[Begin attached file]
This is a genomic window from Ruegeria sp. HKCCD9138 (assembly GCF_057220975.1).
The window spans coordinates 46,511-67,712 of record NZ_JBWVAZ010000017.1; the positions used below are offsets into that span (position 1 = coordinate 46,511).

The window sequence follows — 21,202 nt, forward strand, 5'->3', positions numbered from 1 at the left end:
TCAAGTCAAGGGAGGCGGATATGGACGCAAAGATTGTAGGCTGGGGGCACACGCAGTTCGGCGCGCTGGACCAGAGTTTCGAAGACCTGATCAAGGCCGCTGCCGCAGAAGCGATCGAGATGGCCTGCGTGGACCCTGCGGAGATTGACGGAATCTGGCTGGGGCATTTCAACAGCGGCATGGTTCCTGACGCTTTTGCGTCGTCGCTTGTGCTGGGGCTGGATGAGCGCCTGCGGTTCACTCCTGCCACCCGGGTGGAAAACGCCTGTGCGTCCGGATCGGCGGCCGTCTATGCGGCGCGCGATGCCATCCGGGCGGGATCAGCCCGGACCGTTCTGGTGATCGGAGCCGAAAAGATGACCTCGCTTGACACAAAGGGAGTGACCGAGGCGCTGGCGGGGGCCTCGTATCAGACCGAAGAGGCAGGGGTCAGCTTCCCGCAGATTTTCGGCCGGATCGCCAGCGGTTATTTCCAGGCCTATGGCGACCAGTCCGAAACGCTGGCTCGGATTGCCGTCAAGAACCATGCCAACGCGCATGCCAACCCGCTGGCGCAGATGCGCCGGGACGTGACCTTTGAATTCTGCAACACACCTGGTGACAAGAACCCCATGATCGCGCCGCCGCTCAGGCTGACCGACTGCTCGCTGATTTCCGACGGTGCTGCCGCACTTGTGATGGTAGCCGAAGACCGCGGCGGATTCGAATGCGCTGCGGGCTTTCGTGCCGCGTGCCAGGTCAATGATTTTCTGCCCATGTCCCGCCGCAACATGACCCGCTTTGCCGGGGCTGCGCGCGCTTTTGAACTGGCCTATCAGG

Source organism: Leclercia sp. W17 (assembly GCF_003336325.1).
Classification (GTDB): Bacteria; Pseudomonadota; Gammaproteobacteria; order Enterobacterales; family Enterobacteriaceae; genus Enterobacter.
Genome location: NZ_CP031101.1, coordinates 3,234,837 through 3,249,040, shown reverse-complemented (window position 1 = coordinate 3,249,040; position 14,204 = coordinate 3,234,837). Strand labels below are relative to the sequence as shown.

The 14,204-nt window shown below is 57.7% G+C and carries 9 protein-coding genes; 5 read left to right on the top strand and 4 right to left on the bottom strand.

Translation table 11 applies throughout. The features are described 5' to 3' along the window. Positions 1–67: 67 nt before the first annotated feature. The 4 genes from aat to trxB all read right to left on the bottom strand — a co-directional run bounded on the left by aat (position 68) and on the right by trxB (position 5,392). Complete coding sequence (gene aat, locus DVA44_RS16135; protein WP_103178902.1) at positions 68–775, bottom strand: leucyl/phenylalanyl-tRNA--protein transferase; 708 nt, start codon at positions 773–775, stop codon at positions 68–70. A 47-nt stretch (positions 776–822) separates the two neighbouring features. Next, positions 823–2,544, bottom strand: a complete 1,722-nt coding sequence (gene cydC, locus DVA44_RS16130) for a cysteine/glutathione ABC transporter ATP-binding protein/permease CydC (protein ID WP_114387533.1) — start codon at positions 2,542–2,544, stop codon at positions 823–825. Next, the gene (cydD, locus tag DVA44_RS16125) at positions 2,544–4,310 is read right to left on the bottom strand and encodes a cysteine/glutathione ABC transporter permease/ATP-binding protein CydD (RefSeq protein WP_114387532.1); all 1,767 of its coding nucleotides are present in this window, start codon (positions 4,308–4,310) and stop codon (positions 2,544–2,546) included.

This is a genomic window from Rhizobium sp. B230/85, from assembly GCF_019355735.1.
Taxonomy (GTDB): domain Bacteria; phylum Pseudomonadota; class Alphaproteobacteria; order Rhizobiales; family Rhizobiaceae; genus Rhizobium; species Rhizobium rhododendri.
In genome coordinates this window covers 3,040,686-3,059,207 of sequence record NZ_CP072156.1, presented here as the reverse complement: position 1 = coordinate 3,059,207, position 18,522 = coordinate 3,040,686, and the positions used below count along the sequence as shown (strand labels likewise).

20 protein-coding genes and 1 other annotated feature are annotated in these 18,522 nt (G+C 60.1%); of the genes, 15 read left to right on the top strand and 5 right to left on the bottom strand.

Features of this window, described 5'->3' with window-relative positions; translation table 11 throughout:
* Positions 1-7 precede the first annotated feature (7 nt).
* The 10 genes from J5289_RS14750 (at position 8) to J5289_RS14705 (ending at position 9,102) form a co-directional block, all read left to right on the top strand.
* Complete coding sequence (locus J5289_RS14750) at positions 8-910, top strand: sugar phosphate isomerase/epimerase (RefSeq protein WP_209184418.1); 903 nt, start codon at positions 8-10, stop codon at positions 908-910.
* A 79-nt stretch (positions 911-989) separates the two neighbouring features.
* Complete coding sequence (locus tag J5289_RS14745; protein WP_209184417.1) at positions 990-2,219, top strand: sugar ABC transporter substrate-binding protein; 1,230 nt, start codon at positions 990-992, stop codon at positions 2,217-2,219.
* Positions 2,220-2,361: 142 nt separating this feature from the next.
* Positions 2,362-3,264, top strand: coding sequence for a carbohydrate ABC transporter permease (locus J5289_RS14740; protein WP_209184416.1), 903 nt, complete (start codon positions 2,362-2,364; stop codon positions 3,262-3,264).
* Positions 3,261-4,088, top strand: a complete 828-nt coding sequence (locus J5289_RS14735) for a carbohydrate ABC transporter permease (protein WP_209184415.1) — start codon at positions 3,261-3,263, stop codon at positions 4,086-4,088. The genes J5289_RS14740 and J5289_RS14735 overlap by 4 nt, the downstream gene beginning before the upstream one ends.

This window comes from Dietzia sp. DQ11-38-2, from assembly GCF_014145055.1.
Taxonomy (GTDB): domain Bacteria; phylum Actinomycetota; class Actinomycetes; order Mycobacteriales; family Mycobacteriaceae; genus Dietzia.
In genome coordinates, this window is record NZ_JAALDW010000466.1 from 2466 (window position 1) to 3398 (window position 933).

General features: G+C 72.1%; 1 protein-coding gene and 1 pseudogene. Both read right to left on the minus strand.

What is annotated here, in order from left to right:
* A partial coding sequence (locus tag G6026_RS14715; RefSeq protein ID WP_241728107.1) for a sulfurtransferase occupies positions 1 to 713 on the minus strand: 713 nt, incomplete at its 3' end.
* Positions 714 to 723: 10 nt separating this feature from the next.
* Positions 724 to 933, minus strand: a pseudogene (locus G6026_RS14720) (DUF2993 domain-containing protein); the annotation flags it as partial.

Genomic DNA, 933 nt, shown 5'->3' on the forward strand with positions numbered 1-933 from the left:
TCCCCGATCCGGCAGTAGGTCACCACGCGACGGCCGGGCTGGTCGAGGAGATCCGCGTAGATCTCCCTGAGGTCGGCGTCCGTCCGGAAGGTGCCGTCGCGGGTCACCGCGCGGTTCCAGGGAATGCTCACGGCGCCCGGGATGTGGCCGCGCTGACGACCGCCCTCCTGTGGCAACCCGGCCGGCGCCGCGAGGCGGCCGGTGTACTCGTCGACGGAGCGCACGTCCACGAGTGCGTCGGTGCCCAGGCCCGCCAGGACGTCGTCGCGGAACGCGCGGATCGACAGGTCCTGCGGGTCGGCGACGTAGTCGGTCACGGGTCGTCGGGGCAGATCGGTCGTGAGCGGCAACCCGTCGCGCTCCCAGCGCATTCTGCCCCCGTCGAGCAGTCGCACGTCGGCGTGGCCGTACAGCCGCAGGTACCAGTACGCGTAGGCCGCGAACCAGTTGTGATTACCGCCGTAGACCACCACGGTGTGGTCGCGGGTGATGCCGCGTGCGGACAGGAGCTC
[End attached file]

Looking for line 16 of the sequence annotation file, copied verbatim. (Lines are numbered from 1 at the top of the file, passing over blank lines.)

* The 10 genes from J5289_RS14750 (at position 8) to J5289_RS14705 (ending at position 9,102) form a co-directional block, all read left to right on the top strand.